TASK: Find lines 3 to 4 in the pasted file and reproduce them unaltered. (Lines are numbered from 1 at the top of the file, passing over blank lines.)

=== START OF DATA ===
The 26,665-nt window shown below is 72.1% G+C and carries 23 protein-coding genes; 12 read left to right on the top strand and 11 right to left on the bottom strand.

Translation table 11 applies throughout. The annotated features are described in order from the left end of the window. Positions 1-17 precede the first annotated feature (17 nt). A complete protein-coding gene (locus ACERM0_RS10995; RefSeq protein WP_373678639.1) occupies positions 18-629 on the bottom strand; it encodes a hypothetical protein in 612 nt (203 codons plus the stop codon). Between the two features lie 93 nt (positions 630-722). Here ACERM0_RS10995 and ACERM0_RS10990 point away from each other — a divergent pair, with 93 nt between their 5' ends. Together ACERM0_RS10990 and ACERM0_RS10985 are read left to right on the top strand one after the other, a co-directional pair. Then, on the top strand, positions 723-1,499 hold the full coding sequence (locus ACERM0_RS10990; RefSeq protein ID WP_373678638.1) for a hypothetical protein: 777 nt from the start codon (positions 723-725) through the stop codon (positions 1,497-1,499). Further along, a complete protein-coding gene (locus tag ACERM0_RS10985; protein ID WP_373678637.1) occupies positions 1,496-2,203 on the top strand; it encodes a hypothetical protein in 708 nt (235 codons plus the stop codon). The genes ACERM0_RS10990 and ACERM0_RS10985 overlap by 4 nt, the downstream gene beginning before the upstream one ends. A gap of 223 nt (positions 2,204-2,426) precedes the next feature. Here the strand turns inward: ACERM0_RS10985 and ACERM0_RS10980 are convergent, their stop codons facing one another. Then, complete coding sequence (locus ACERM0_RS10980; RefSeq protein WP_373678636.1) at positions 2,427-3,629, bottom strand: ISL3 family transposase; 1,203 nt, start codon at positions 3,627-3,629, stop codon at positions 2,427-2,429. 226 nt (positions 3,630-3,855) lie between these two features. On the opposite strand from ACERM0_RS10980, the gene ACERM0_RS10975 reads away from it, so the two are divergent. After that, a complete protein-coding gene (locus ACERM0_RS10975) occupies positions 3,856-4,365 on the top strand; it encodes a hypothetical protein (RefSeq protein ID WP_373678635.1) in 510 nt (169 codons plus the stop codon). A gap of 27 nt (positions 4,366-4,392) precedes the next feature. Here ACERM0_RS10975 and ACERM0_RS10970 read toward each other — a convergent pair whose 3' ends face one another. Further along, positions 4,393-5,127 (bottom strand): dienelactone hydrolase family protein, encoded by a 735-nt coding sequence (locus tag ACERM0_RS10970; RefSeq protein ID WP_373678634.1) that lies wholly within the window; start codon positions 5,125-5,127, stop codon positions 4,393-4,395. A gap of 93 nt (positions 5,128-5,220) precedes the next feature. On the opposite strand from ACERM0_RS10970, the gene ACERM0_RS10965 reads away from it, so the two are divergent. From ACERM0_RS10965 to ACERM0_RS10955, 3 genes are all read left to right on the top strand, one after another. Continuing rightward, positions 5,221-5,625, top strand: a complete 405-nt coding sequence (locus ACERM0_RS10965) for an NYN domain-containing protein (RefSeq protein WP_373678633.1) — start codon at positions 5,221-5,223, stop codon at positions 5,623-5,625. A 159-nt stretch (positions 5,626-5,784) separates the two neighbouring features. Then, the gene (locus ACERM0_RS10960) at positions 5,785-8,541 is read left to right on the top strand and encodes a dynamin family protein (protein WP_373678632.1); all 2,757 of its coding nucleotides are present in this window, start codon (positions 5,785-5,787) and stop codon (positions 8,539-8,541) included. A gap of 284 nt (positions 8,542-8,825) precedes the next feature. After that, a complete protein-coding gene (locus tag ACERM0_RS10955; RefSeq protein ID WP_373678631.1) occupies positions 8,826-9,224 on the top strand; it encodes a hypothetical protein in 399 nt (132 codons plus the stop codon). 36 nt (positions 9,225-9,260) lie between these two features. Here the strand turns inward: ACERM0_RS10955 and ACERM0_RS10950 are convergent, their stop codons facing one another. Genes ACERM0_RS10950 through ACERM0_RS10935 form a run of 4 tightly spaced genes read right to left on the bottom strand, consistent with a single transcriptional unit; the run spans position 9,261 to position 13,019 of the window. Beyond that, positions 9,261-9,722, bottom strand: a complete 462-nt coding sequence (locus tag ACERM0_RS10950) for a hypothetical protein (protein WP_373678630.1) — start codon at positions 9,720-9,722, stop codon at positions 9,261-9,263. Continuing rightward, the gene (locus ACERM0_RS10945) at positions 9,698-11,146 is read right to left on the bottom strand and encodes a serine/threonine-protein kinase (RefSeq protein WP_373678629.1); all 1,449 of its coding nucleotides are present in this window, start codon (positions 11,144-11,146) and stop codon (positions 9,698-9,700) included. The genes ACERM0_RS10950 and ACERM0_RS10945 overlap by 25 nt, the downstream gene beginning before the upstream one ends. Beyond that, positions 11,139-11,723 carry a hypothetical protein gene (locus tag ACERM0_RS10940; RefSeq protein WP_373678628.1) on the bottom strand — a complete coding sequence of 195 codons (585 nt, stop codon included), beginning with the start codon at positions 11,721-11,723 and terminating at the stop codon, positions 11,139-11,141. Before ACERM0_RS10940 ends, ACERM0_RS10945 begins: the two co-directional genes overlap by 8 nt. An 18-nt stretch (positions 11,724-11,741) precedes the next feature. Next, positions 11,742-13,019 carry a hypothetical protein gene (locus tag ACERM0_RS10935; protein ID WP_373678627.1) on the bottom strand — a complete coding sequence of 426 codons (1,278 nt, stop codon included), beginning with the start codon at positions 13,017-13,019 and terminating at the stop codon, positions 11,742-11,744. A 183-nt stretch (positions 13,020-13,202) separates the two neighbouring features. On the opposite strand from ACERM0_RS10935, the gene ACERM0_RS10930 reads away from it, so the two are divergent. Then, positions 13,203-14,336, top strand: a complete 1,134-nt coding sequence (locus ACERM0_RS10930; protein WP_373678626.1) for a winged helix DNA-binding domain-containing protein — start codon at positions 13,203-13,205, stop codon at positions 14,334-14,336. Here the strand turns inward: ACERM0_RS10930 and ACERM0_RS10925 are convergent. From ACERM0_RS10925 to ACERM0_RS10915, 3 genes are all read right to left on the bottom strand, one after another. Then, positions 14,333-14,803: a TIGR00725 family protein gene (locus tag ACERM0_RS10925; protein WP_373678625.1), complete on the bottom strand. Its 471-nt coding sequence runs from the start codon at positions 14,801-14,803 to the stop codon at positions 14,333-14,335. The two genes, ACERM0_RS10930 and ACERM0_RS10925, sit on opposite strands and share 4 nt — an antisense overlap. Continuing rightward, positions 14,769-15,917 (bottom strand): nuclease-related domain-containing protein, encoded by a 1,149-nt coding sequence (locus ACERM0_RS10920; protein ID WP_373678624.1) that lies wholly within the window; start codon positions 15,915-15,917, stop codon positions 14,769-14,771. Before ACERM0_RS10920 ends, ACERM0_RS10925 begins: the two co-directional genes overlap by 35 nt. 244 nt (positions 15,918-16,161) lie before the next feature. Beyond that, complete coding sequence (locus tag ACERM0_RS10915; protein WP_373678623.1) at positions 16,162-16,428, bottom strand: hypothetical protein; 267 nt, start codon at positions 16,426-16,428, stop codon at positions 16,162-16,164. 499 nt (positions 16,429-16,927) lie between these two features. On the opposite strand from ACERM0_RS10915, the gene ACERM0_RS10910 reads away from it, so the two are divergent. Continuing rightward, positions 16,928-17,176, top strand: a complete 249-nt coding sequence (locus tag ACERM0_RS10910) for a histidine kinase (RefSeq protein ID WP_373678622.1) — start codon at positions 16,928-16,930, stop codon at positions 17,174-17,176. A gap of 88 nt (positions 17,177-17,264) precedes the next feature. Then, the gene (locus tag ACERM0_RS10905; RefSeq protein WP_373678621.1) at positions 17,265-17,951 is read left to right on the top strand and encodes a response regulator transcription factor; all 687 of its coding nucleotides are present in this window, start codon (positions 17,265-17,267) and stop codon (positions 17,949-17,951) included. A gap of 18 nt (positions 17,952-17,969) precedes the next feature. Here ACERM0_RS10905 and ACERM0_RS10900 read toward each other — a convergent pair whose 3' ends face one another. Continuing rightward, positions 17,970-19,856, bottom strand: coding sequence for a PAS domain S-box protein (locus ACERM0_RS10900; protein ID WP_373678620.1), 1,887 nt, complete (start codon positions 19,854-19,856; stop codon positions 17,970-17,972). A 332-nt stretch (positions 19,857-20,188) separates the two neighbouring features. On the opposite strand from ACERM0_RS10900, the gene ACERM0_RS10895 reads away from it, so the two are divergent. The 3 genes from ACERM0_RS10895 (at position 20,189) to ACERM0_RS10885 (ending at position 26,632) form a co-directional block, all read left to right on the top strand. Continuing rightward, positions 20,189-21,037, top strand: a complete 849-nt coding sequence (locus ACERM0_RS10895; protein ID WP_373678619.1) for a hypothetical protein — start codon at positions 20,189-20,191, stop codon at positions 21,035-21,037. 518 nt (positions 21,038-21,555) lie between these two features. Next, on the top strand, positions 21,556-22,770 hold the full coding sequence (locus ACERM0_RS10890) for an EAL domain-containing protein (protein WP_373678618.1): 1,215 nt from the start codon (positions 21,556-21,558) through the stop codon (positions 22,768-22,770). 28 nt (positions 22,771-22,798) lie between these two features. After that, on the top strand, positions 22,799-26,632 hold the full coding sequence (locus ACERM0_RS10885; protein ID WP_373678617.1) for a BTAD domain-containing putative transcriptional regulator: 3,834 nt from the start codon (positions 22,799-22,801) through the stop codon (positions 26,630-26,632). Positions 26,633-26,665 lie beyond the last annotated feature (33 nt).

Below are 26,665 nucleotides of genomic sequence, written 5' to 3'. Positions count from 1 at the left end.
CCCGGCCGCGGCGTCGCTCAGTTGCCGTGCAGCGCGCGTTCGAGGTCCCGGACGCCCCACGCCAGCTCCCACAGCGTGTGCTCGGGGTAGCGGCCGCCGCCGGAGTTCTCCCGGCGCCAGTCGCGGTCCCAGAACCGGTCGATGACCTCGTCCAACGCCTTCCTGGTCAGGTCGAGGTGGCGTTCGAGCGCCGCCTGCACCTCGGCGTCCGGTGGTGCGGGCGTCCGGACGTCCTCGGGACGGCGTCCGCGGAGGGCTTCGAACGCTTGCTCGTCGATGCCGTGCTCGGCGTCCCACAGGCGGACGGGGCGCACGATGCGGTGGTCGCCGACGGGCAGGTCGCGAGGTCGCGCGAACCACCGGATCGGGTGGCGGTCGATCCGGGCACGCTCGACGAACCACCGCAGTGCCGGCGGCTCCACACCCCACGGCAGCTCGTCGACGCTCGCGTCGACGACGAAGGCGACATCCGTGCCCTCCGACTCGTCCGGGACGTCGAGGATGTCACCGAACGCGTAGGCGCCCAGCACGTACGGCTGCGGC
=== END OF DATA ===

Below are 26,665 nucleotides of genomic sequence, written 5' to 3'. Positions count from 1 at the left end.
CCCGGCCGCGGCGTCGCTCAGTTGCCGTGCAGCGCGCGTTCGAGGTCCCGGACGCCCCACGCCAGCTCCCACAGCGTGTGCTCGGGGTAGCGGCCGCCGCCGGAGTTCTCCCGGCGCCAGTCGCGGTCCCAGAACCGGTCGATGACCTCGTCCAACGCCTTCCTGGTCAGGTCGAGGTGGCGTTCGAGCGCCGCCTGCACCTCGGCGTCCGGTGGTGCGGGCGTCCGGACGTCCTCGGGACGGCGTCCGCGGAGGGCTTCGAACGCTTGCTCGTCGATGCCGTGCTCGGCGTCCCACAGGCGGACGGGGCGCACGATGCGGTGGTCGCCGACGGGCAGGTCGCGAGGTCGCGCGAACCACCGGATCGGGTGGCGGTCGATCCGGGCACGCTCGACGAACCACCGCAGTGCCGGCGGCTCCACACCCCACGGCAGCTCGTCGACGCTCGCGTCGACGACGAAGGCGACATCCGTGCCCTCCGACTCGTCCGGGACGTCGAGGATGTCACCGAACGCGTAGGCGCCCAGCACGTACGGCTGCGGC